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Fees get added layer of transparency in budget

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Goal is to make it easier to track fees in and out of city coffers

Of the Keizertimes

The Keizer City Council approved the the establishment of special accounts for the parks and police fees collected by the city.

“By recording the amounts to a separate fund it separates the amount and provides more transparency to how much is received and what the amounts were used for,” said Tim Wood, Keizer’s finance director.

The council approved the supplemental budgets at the Dec. 4 meeting of the council. Keizer began collecting $4 for public safety staffing and $4 for parks maintenance and improvements in November. The council approved the fees last summer.

Each account was credited with $410,000, which is the amount city officials expect to collect between now and the end of the fiscal year in June 2018.

The amount calculated “is based on the number of accounts by type, residential, commercial and multi-family times the applicable rates taking into consideration the applicable low income/age-related discounts,” Wood said.

The Parks Services fund is also becoming the primary account for the Keizer’s parks department, which means other amounts dedicated to parks were also transferred into the account. That includes $331,800 dollars budgeted for parks in the regular budgeting cycle and $67,000 in income related to parks encompassing rental fees, cell tower leases and other income. Parks expenditures, amounting to $382,000, and transfers out of the account, amounting to $17,400 were debited to the account.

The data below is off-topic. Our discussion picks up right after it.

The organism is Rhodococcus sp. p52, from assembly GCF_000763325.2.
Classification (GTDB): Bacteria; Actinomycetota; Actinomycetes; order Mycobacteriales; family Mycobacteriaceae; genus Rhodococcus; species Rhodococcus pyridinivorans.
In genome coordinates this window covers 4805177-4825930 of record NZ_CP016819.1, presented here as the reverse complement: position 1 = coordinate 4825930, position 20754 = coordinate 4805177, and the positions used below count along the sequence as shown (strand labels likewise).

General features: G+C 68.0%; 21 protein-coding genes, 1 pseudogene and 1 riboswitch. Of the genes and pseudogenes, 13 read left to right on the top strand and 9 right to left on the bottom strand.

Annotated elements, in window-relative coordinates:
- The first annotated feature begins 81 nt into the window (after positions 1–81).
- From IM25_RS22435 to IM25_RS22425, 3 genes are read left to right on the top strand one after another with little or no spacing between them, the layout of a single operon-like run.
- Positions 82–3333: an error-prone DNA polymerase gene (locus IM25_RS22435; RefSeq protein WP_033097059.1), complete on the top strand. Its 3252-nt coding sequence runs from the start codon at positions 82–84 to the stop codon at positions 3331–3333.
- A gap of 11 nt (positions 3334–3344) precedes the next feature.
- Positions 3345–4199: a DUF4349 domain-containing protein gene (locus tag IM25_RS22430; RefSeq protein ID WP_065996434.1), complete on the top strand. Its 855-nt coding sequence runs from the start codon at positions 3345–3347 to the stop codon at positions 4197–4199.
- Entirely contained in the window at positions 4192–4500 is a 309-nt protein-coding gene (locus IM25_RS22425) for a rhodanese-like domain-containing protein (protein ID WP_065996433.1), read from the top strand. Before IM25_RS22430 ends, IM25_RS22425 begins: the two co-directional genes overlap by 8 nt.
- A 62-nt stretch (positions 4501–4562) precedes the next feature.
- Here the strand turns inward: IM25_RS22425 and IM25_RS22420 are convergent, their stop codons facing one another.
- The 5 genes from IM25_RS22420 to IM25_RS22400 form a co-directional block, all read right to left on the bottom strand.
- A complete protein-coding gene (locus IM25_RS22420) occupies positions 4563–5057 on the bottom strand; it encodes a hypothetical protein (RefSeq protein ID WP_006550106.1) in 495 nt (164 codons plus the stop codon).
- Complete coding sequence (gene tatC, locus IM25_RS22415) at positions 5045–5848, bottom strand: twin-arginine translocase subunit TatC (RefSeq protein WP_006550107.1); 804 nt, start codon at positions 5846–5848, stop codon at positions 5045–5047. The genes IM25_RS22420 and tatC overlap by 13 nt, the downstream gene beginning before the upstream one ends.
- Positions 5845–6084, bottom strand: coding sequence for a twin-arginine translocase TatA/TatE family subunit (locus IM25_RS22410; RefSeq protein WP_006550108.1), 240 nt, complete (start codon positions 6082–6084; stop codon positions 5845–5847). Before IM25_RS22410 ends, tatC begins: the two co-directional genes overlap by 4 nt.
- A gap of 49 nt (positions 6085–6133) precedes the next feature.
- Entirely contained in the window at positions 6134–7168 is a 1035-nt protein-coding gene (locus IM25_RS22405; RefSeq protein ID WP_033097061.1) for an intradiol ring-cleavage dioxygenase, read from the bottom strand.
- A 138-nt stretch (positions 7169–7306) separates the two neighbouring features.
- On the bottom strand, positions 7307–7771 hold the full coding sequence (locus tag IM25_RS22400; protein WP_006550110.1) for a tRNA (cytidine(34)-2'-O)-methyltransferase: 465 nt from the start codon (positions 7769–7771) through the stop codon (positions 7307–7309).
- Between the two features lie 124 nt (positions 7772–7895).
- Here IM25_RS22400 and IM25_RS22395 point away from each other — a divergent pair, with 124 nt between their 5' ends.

The police fee is being used to hire five additional officers for the department and recruiting for two positions is underway. The parks department is hiring two new employees and putting together a list of new equipment to support the department. The first park improvement project to benefit from the fee is expected to be a new play structure in Meadows Parks and a rehabilitation of other amenities at the site like pathways and turf.

Wood said response to the imposition of the fee hasn’t been anything unexpected. A handful of residents turned out at city council meetings requesting more insight into the process by which the fees were passed, but dissent was relatively muted.

The city council and the Keizer Budget Committee will review the fees in May before approval of the 2018-19 budget. Those looking to involve themselves in the discussion can speak during the public hearings held by the budget committee.